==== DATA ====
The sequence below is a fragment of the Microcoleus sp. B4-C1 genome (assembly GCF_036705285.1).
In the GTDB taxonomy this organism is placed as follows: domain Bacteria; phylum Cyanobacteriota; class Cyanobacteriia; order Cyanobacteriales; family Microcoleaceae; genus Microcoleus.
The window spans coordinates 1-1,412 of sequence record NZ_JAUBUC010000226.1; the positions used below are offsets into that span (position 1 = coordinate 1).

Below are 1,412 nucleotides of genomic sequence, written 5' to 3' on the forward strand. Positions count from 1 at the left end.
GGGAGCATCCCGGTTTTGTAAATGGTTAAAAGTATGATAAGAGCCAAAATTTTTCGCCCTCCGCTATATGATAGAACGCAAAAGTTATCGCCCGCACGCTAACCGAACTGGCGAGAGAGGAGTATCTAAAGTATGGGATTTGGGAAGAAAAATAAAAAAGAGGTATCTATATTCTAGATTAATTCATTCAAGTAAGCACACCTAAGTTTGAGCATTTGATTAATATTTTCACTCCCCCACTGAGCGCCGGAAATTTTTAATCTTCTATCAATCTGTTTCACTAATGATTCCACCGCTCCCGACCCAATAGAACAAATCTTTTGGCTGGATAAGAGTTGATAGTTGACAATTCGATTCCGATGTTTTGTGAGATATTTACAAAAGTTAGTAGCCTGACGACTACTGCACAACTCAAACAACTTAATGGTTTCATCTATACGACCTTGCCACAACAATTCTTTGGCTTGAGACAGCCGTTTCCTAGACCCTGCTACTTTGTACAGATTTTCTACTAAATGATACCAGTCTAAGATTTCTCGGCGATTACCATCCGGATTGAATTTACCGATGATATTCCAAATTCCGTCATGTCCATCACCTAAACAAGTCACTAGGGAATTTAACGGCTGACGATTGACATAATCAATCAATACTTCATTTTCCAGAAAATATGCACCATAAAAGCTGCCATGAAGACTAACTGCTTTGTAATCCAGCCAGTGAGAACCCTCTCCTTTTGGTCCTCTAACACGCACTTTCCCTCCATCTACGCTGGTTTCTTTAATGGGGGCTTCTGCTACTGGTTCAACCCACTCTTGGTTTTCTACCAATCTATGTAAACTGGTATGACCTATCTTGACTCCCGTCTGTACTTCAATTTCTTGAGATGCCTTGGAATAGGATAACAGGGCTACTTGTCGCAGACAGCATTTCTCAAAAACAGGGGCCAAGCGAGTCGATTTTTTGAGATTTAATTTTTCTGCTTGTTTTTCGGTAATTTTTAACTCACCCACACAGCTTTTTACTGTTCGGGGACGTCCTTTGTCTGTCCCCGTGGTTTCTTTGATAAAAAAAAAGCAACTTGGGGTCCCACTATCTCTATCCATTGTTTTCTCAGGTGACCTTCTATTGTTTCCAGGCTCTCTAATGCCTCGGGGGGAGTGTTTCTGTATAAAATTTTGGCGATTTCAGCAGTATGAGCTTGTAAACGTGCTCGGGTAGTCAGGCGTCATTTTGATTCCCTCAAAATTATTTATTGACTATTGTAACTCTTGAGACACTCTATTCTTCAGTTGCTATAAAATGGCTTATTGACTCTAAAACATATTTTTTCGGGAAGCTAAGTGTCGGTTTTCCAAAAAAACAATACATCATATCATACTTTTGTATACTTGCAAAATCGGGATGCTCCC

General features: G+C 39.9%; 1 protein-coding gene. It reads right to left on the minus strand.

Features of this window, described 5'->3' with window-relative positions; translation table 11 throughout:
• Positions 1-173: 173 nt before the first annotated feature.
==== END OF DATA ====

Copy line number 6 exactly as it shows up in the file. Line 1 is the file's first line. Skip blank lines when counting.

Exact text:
General features: G+C 39.9%; 1 protein-coding gene. It reads right to left on the minus strand.